“One the eve of the Civil War, young contractor A. D. Holler (later of Rock Hill, S.C.), builds this lovely antebellum house.”
City Directories and History: The Brice House, now (2012), owned by the A.L. Gaston family, was originally constructed by A.D. Holler (1840-1919), perhaps his first contracting job, on the eve of the Civil War. Constructed for the Reverend R.W. Brice, the Pastor of Hopewell A.R.P. Church, the house was an extensive undertaking for
any seasoned contractor, much less for a young man who within days of completing the house would leave to fight. Built of hewn timbers and other first rate materials from the area, it has been reported that the original plaster, remains intact and in excellent condition. This Italianate style was a reflection of the contractor’s knowledge of architecture and that of Rev. Brice’s ability to financially undertake such a mansion. The Italianate style was extremely popular throughout the region in the 1850’s.
Mr. Holler, a native of North Carolina, moved to Rock Hill following the Civil War where he became one of the the region’s most successful contractors. During his career, he constructed many of Rock Hill’s finest homes, most of the textile mills in the area, and a large number of commercial establishments. According to his family, he routinely built homes in downtown Chester, SC. One of his best known works is Winthrop University’s main building, one Holler donated most of the brick for as part of Rock Hill’s efforts to attract Winthrop to the city.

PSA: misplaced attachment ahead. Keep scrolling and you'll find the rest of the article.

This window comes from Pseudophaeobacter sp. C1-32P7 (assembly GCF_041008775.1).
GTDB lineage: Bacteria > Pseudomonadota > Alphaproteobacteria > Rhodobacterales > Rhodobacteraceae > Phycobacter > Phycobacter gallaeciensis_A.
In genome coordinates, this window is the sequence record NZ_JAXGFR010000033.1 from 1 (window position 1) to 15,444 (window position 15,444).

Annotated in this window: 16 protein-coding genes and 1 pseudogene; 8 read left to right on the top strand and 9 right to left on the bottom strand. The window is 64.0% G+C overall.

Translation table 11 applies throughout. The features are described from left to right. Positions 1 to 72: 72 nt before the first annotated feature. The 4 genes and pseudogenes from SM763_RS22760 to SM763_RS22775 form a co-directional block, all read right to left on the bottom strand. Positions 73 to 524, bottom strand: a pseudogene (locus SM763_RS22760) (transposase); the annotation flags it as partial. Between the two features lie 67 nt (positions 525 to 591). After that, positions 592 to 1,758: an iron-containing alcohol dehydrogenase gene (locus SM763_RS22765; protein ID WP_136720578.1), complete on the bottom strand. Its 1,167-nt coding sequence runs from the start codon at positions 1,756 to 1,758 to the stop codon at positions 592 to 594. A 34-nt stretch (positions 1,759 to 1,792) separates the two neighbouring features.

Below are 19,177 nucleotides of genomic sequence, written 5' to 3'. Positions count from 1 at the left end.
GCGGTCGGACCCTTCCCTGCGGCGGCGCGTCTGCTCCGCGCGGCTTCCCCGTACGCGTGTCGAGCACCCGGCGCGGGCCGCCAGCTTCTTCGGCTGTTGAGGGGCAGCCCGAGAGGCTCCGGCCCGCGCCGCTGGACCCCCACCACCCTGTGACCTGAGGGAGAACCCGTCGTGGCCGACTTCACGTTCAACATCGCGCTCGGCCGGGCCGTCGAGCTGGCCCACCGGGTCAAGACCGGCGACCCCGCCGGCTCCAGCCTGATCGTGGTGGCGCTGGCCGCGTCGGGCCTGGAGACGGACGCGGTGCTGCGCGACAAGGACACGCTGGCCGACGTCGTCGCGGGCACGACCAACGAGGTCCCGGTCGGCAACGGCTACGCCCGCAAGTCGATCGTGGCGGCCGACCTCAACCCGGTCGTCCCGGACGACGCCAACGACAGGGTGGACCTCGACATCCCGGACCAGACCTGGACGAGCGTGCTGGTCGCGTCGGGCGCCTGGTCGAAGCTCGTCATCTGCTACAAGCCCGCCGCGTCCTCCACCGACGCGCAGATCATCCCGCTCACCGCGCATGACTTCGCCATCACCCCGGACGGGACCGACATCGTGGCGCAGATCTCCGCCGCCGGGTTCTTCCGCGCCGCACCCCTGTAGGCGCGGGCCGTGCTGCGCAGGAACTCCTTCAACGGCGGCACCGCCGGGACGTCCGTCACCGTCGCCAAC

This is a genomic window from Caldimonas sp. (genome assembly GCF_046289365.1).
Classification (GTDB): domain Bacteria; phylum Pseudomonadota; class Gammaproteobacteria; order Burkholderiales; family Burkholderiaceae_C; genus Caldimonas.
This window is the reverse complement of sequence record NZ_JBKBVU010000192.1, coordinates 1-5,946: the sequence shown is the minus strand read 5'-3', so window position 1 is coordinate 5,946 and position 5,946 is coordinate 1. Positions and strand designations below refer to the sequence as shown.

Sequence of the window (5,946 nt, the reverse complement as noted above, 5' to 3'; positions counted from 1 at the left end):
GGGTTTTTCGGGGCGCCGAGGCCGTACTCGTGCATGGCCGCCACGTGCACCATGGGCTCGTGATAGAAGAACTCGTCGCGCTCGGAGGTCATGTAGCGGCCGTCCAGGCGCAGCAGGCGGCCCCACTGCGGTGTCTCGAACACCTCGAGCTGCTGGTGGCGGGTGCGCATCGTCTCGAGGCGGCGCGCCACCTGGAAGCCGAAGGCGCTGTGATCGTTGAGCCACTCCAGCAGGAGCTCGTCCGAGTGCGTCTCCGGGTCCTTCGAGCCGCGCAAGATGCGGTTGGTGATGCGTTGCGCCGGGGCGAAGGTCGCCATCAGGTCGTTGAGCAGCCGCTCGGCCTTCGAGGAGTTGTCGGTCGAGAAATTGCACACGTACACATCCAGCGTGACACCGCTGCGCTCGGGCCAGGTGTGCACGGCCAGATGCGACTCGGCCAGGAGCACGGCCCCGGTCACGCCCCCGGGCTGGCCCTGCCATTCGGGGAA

Besides serving the Hopewell Church, Rev. Brice also helped establish the Chester A.R.P. church in 1869 and served as the minister for each congregation.
The mother of Robert Wilson Brice was Margaret Simonton, the daughter of John Simonton and Jeannette Strong. On both sides were intelligence and pious, thrifty and industrial parents. His grandfather, James Brice, gave the land on which the New Hope church stands his grandfather Robert Brice, was for many years and elder in the congregation. His grandfather, John Simonton, was also an elder in New Hope. When a boy, R.W. Brice attended the schools near his home and prepare for college by John McClurkin, who for man years taught school at New Hope.
On returning from college he taught school for a time at New Hope and then went to the Seminary at Due West, SC, where he completed his courses in the spring of 1848. After preaching throughout the South, he was called to Hopewell, Chester Co., SC on May 31, 1850. Subsequently, he married the daughter of Rev. John Steele of Kentucky and settled in Chester County, SC.
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